Fasting Promotes Brain Health

Confession: I skipped breakfast and lunch the day of my 8-hour comprehensive exams. In fact, I always fast or run before a big test, presentation, interview, or other monumental occasion.  I perform better while fasting or following a run; and my experiences represent the rule, not an exception. Recent advances in neuroscience illustrate that intermittent energy restriction (i.e. fasting) and vigorous energy expenditure (i.e. running) both promote brain health through similar and complementary mechanisms. Since Ramadan starts tomorrow, let’s focus on how fasting optimizes brain performance.

fasting_brainLaboratory experiments with human and animal models as well as large scale epidemiological studies indicate that fasting benefits the brain in many ways:

  • Improves performance on memory tests, as demonstrated in a trial of 50 normal elderly subjects after a 30% reduction in caloric intake for 3 months (Witte et al., 2009).
  • Resistance to age-related diseases. In Parkinson’s Disease, fasting preserves dopaminergic neurons and reduces motor impairment. In Alzheimer’s Disease, fasting prevents the accumulation of mis-folded proteins. In Huntington’s Disease, fasting normalizes levels of Brain-derived neurotrophic factor, which slows down the degeneration of neurons (Mattson et al., 2008; Duan et al., 2003b).
  • Slows age-related cognitive decline by maintaining long-term potentiation, an electrophysciological measure of synapse strengthening associated with learning and memory (Hori et al., 1992).
  • Preserves vision by restoring ocular dominance plasticity in the visual cortex (Spolidoro
    et al., 2011).
  • Prevents age-related hearing loss exhibited in wild-type mice (Someya et al., 2010).
  • Prevents age-related atrophy of the brain in older rhesus monkeys who began the ER (fasting) diet in early adulthood (Willette et al., 2012a).
  • Enhances energy production by protecting the mitochondria from damage associated with aging (Liu et al., 2006).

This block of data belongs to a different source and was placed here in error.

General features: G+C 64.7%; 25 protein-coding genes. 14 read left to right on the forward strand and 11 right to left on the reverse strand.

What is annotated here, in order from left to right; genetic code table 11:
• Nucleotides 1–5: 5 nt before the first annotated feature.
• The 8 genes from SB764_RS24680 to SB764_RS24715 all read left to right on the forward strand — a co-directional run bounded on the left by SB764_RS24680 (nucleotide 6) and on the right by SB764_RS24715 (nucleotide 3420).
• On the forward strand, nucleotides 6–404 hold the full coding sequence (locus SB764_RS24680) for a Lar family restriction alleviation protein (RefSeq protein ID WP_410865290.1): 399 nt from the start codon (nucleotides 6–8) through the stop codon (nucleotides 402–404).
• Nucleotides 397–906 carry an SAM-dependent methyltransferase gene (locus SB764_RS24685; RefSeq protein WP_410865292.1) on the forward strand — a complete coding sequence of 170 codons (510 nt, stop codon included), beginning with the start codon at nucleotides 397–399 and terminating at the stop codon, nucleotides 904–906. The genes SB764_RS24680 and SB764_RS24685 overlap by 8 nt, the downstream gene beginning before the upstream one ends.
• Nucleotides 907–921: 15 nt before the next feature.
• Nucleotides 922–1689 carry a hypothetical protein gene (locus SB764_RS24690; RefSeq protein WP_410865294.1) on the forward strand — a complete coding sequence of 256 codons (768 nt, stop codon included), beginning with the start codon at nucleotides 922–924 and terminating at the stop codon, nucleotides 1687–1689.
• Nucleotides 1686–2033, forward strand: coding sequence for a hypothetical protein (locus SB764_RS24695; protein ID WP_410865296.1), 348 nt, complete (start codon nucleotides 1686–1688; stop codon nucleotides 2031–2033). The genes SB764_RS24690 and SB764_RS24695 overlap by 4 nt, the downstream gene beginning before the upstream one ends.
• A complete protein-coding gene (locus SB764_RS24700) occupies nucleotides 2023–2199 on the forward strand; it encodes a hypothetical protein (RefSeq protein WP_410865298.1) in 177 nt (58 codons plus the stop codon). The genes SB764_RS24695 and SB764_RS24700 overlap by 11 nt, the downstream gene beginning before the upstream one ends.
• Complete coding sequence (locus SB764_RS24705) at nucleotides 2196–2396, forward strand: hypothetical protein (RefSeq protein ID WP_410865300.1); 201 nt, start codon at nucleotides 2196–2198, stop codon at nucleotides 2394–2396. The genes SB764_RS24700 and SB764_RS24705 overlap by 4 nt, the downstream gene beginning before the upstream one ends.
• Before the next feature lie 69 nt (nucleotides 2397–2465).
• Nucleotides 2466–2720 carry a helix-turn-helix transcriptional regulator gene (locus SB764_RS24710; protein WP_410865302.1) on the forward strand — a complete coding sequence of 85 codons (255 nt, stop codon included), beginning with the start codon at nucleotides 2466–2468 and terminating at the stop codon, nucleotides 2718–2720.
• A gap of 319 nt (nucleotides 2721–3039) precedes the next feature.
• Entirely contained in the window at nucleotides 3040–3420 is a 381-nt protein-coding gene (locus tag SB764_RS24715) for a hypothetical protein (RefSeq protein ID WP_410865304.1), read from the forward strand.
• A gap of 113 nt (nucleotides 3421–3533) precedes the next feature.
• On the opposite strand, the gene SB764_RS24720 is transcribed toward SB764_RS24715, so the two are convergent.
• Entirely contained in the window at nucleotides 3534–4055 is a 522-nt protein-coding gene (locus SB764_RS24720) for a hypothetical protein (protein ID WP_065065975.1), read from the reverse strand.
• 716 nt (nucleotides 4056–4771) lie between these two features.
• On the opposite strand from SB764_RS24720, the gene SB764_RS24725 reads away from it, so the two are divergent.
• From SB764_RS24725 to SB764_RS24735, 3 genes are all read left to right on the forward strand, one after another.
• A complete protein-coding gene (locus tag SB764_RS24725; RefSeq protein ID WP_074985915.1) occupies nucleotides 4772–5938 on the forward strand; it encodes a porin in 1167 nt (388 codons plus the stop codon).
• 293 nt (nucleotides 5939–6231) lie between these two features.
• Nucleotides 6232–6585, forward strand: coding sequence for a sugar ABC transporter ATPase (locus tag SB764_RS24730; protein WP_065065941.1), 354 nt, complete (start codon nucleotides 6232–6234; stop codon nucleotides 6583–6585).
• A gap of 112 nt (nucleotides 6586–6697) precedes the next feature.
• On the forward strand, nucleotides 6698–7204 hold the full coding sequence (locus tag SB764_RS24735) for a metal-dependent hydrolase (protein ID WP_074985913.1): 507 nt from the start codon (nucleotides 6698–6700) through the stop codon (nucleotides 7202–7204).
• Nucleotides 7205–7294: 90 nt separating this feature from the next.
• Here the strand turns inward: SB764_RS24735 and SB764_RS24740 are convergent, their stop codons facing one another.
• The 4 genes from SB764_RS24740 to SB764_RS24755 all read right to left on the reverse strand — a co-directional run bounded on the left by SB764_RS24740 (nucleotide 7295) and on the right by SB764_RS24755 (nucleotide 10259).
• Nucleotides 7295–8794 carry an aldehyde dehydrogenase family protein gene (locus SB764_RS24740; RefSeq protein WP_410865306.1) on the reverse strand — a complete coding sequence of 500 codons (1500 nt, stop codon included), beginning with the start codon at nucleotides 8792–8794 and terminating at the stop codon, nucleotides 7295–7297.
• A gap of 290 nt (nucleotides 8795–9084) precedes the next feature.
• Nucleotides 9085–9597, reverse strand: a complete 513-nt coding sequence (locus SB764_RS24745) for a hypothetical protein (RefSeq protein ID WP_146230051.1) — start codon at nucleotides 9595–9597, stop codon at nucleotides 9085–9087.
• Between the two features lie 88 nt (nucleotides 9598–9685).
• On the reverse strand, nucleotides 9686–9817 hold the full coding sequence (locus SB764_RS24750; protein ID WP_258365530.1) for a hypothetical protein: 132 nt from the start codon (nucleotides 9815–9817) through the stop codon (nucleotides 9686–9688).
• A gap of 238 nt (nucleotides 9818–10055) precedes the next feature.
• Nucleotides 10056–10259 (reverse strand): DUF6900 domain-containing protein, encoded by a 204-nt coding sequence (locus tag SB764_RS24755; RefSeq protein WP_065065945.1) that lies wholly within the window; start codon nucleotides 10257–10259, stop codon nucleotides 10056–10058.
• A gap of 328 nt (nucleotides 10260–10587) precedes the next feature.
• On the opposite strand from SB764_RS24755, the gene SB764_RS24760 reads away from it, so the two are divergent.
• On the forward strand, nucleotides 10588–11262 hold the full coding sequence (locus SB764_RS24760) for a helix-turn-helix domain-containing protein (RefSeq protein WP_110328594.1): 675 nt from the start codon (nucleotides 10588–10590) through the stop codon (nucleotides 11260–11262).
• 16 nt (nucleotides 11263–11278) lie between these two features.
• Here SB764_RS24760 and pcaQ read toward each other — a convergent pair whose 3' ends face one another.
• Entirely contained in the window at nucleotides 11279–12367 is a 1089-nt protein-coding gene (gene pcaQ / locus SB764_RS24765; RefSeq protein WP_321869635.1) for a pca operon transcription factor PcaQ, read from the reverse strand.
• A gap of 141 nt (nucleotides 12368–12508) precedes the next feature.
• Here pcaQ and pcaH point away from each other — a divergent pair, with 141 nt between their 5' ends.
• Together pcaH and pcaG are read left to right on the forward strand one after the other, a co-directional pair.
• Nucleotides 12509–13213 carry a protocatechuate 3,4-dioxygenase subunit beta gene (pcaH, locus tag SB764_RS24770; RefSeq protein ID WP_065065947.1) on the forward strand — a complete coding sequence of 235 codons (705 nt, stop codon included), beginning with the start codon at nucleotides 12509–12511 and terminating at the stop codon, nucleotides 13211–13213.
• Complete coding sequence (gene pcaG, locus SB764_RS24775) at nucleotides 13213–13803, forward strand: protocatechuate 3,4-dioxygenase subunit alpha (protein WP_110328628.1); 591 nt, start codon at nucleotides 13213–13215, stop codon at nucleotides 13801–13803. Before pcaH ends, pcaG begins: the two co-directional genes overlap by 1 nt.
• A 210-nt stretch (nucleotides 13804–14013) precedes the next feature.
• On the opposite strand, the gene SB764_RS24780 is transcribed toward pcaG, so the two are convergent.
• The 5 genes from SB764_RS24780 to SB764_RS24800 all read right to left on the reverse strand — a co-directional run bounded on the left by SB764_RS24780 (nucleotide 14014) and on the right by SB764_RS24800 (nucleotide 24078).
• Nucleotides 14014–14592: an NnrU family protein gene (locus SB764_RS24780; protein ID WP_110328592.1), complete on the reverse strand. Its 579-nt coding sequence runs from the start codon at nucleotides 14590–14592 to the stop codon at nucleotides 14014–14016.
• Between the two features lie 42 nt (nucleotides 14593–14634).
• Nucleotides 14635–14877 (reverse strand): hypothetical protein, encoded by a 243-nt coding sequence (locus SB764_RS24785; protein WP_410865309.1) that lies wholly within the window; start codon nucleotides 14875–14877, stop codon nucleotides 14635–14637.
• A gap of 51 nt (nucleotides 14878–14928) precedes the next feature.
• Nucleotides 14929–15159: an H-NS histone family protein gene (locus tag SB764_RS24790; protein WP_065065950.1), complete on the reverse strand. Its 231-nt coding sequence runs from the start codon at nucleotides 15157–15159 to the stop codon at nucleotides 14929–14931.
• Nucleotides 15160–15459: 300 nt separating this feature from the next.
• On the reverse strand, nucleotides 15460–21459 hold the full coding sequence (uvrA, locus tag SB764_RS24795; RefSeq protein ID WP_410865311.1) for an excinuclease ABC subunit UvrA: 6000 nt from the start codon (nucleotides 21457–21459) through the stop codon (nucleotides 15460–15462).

• Improves memory, decision-making, and emotional control by preserving the volumes of brain structures involved with these processes including the hippocampus, amygdala, and prefrontal cortex (Willette et al., 2012b).
  • Maintains optimal learning by preserves synaptic plasticity during aging (Mattson, 2012).
  • Increases neurogenesis by upregulating beneficial trophic factors such as BDNF, insulin-like growth factor 1, and vascular endothelial cell growth factor (Lee et al., 2002; Cheng et al., 2003; Joseph D’Ercole and Ye, 2008; Trejo et al., 2008).
  • Reduces inflammatory markers such as proinflammatory cytokines in the blood (Harvie et al., 2011).
  • Increases blood flow and functional connectivity to important regions of the brain including the hippocampus and anterior cingulate cortex (Burdette et al., 2010).
  • Improves neuronal connections by increasing electrical and synaptic activity (Voss et al., 2010).
  • Prevents the death of neurons by inducing transcription factors that are responsible for the expression of geneses involved in cell survival (Mattson, 2008).
  • Fights neuronal pathology by elevating levels of protein chaperones that prevent the accumulation mis-folded proteins, a hallmark feature of Alzheimer’s and Parkinson’s diseases (Rubinsztein et al., 2011).
  • Slows down a cellular feature of aging, the accumulation of reactive oxygen species, by upregulating enzymes that suppress oxidative stress (Hyun et al., 2006).
  • Preserves DNA integrity by attenuating the age-related decline in DNA base repair enzyme APE1 (Kisby et al., 2010).
  • Enables neurons to cleanse themselves by upregulating autophagy, which enhances the removal of damaged proteins and pieces of dead cells (Alirezaei et al., 2010).

For the details on the findings above, please read the following:

Mattson, Mark P. “Energy intake and exercise as determinants of brain health and vulnerability to injury and disease.” Cell metabolism (2012).

Based on the brain-findings alone, Muslims have a special opportunity during Ramadan to think our best: to be more productive than usual at work and at home; to make sound decisions with emotions in check; to experience a surplus of energy; to spend that extra energy giving back to the community; to awake each day detoxified and rejuvenated; and to see, hear, and remember more accurately. With 1.6 billion people, 23% of the world’s population, in this fasting state everyday for a month, we ought to expect a revolution. A Ramadan Revolution would spread peace and prosperity, starting on the cellular level inside our brains and transforming us one by one. Ramadan Mubarak!

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